Last weekend, I was driving through rural Georgia, probably faster than I should have been, listening to the Allman Brothers. It was a hot, sunny August afternoon.
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When I entered Taylor County, I started noticing something different about the farmland. For a significant stretch of the mostly deserted four-lane highway, the fields on either side weren't planted with soybeans or cotton or peanuts or corn.
It was acres and acres of solar panels -- the kind of scale capable of generating serious, civilization-powering electricity. Since I was in Georgia, there was only one company I thought of that was capable of a project that size: The Southern Company (NYSE: SO).
I was right.
Southern Company stock, like most sturdy utility stocks, has always been a favorite "widows and orphans" holding due to the company's long, successful operating history and consistent, generous dividends. However, while many other utilities fit the same description, Southern Company is a cut above in its thinking and execution, making it a core holding in a large cap, blue-chip dividend facing portfolio.
The solar farm that stretched for 1,030 acres of Taylor County, Georgia was just one of 49 facilities that stretch across the country with a total generating capacity in excess of 12,300 megawatts of electricity. These projects that incorporate other renewable energy sources -- such as biomass, wind, and natural gas -- are housed under Southern Power, a wholly owned subsidiary of Southern Company.
This demonstrates Southern Company's commitment to the future of power generation, which is also crucial to the long-term growth of the company. While 71% of the Southern Company's revenue currently comes from regulated, electricity generation, two years ago, the company took a major step in diversifying its business mix by acquiring AGL Resources, the Southeast's largest natural gas distributor. This also gave the company entrance into the booming liquefied natural gas (LNG) space. Through its Pivotal LNG subsidiary, Southern Company's gas network has LNG production capacity of 554,000 gallons daily and storage capacity of up to 94 million gallons.
The gas business when combined with Southern Power brings Southern Company's annual revenue from clean and alternative energy to 26%. While not quite a third, it's a much bigger number compared to peers such as Duke energy (NYSE: DUK) or American Electric Power (NYSE: AEP).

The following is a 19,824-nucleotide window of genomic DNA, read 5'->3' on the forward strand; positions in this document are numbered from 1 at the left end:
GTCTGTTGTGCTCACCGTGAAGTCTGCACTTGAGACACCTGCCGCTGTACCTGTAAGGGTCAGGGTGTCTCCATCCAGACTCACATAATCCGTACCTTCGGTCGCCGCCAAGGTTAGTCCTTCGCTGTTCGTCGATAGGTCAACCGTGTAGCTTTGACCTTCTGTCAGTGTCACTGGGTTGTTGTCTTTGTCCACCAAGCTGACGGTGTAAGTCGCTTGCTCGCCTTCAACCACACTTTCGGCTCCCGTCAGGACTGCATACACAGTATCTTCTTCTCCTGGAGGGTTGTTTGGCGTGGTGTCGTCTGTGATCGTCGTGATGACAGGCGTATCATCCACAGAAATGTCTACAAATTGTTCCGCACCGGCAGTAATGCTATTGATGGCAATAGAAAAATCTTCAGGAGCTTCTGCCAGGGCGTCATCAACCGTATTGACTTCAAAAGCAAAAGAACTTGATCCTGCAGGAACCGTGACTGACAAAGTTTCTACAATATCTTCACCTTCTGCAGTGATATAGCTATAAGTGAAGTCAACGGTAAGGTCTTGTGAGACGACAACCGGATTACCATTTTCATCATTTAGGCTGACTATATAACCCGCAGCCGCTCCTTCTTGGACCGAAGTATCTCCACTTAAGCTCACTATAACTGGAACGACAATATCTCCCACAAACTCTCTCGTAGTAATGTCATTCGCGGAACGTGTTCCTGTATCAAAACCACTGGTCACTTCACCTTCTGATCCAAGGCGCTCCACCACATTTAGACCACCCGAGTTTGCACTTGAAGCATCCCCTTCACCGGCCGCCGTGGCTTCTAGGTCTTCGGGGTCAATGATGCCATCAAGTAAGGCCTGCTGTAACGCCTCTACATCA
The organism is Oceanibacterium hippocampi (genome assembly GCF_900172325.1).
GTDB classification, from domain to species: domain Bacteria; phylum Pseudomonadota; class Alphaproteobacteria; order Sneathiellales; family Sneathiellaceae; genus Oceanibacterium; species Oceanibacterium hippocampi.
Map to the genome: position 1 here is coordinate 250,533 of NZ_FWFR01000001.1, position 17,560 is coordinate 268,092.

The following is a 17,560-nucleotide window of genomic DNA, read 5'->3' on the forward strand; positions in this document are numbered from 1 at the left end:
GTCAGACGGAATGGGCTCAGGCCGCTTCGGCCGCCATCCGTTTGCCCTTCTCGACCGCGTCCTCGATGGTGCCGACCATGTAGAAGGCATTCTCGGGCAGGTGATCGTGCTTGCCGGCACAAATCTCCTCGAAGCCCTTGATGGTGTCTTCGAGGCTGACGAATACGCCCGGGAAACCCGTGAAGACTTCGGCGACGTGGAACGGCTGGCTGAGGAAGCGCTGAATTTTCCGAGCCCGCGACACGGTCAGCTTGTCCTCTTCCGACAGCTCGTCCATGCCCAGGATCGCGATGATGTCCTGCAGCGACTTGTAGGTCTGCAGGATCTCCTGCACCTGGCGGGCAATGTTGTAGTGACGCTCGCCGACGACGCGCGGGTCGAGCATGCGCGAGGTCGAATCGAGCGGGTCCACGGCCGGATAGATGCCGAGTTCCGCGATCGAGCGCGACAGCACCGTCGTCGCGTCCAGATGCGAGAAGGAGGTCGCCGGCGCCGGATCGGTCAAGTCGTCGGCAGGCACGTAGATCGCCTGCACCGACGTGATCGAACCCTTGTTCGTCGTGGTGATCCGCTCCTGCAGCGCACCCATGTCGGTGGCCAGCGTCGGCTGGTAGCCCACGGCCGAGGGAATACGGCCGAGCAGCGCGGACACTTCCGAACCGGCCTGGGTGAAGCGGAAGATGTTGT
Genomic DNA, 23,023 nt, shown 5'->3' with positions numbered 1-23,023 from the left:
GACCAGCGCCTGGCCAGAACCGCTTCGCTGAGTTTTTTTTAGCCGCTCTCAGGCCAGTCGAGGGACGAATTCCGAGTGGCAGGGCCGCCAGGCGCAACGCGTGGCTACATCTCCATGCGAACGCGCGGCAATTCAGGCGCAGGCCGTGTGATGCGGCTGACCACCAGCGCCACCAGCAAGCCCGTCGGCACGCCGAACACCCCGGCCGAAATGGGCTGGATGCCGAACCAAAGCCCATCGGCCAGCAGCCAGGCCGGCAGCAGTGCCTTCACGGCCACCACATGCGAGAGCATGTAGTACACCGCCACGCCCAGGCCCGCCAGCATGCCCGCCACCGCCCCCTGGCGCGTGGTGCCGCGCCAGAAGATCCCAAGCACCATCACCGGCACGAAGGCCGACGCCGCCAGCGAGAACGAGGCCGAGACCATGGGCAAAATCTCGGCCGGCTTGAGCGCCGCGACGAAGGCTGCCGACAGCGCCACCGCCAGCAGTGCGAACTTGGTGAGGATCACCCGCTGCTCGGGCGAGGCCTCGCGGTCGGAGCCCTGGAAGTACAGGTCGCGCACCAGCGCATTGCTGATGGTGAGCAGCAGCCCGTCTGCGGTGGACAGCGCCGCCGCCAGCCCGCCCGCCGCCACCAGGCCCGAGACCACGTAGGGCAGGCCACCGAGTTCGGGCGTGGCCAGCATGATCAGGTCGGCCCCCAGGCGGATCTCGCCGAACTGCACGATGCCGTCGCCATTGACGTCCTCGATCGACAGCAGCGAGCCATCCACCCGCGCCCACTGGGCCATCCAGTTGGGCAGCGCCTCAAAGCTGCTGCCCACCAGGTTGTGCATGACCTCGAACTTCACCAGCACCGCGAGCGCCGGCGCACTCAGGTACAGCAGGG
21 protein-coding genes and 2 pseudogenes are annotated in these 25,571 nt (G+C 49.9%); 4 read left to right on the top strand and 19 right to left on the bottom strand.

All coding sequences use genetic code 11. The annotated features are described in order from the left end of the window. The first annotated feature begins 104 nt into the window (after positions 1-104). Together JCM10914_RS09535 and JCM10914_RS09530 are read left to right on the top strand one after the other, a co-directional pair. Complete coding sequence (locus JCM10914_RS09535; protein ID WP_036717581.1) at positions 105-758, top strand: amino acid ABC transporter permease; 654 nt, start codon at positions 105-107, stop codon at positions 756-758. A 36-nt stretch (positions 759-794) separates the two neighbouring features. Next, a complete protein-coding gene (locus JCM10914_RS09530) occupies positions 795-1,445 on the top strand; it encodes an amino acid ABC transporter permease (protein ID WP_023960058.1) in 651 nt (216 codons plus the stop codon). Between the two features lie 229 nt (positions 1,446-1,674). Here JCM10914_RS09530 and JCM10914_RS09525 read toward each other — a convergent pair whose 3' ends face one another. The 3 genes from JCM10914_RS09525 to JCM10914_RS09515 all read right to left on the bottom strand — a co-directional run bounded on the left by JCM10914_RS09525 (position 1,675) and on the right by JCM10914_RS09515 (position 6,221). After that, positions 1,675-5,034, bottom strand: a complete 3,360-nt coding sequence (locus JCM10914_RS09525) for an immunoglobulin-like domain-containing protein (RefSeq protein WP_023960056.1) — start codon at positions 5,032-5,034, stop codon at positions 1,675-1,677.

Translated into dollars, clean and natural energy contributed nearly $6 billion to the company's 2017 revenue of $23.031 billion (2018 revenue should be about the same with 2019 on track as well).
This all bodes well for the stock's most attractive feature: the common dividend. Like most large regulated utilities, Southern Company is known for its steady and generous dividend. Currently at 5.1%, the company's distribution to stockholders has grown at a nearly 3% average annual clip over the last five years.
Risks To Consider: The biggest threat to Southern Company's growth plan is regulation -- the root word in "regulated power producer". State public service commissions set the company's customer rates with the company's guidance, of course. Naturally, the decisions of a state's public service commission are politically driven. The nation's current political climate is extremely populist on all fronts. Could this boil over into an under the radar governmental sector such as a public service commission? After what the country has seen in the political arena over the last two years? Anything is possible.
But as a regulated monopoly, historically, Southern Company has been an extremely considerate corporate neighbor. Their brand strength and reputation in the region is quite shiny. Their customer service is truly outstanding. Full disclosure: I'm one of their customers. I think their position is awfully solid.
On a financial level, the specter of higher interest rates continues to hover above utility companies. Utilities rely heavily on debt financing. Higher borrowing costs mean pinched margins. Although rates have crept up lately, yields are still at multi-century historic lows. Any fear surrounding rates is, most likely, overblown.
Action To Take: Southern Company has successfully made the transformation from an electric utility to a progressive energy company. Its focus on growing a real and profitable renewable energy business is taking root and will also benefit from economic growth in its home region of the Southeast.
While I have recommended other utility stocks in the past, Southern Company shares should be used when building the foundation of a sturdy, blue-chip portfolio. The current price range (see earlier chart) is, traditionally, the best place to initiate a position in my experience. Shares currently trade around $47 with a forward PE of 15.78 and a 5.1% dividend yield. Try not to chase the price if the yield falls below 5%. Should that happen, stay patient till the price comes back to the target area of the mid to low 40s.
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